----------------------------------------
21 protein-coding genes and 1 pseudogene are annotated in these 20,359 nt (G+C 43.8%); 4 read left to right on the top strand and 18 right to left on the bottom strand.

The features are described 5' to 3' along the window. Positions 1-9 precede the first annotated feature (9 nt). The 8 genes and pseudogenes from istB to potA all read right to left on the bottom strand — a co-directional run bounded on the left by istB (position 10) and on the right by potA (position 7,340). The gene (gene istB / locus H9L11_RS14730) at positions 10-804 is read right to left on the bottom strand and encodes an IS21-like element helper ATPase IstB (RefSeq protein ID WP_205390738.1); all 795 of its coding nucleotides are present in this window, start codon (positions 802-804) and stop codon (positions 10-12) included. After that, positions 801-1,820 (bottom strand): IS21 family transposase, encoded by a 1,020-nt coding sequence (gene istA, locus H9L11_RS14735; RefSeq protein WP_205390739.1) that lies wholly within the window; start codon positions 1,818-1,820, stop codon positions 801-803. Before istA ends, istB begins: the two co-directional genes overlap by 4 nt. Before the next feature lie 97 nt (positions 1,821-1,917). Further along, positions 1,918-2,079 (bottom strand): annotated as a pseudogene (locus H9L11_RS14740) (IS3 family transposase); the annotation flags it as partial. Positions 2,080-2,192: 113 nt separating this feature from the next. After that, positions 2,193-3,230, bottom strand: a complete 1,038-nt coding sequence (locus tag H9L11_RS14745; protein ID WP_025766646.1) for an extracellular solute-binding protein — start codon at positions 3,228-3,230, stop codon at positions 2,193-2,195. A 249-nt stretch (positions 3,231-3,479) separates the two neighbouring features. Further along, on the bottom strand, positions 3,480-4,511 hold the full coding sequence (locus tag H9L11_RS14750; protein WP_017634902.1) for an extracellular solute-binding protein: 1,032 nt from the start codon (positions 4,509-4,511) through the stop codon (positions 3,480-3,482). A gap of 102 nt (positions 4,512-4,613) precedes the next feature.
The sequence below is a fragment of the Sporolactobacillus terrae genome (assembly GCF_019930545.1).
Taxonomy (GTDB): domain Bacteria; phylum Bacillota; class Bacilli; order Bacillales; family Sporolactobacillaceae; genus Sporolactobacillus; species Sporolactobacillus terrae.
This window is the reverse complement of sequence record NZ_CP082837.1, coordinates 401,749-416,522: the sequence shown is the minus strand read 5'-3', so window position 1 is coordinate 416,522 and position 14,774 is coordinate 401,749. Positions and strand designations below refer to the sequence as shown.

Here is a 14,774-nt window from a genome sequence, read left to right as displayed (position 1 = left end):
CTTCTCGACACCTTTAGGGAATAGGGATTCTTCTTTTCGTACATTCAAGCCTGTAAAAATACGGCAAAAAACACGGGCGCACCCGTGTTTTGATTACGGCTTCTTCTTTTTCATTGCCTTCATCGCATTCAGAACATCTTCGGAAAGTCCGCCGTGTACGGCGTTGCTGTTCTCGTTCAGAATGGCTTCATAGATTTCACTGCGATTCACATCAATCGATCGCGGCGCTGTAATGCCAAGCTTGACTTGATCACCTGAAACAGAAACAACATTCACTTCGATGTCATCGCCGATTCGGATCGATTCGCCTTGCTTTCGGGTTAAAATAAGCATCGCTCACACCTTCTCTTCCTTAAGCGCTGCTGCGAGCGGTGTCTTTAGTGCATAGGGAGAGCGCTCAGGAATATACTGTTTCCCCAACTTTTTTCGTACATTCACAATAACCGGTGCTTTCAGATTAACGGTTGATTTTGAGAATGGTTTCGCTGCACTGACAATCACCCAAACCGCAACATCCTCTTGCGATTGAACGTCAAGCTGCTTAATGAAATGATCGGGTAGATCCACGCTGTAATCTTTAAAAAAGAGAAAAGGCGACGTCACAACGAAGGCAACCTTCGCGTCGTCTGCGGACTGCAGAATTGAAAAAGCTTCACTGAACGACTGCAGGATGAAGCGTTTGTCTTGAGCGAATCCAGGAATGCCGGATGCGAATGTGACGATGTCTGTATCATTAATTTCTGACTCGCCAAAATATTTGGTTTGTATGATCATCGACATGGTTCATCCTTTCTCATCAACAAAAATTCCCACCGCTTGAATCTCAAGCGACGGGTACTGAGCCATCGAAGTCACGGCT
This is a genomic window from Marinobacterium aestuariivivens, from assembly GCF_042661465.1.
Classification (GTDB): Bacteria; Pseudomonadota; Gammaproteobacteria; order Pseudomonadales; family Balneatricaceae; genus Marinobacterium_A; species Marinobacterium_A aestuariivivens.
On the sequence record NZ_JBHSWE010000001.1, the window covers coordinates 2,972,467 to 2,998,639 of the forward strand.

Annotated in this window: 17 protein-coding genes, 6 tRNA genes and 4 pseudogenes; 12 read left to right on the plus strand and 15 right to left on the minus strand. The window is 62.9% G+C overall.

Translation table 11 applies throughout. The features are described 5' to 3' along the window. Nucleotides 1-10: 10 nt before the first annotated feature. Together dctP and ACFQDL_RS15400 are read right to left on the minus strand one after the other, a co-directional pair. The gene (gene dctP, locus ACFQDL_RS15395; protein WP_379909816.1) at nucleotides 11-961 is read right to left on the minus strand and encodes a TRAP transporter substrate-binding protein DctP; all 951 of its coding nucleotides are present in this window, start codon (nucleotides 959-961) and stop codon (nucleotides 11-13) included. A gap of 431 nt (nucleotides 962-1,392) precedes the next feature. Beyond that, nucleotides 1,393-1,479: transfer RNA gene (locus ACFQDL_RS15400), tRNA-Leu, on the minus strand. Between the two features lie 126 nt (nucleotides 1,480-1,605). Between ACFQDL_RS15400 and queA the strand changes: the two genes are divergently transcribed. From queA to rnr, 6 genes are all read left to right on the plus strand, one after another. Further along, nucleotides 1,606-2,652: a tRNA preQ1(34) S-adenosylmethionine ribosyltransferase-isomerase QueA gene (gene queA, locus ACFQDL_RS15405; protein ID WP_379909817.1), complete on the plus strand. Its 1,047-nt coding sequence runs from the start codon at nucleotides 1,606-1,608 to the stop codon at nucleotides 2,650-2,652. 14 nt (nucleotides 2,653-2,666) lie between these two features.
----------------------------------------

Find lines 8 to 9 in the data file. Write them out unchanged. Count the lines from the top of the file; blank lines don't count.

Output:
This is a genomic window from Marinobacterium aestuariivivens, from assembly GCF_042661465.1.
Classification (GTDB): Bacteria; Pseudomonadota; Gammaproteobacteria; order Pseudomonadales; family Balneatricaceae; genus Marinobacterium_A; species Marinobacterium_A aestuariivivens.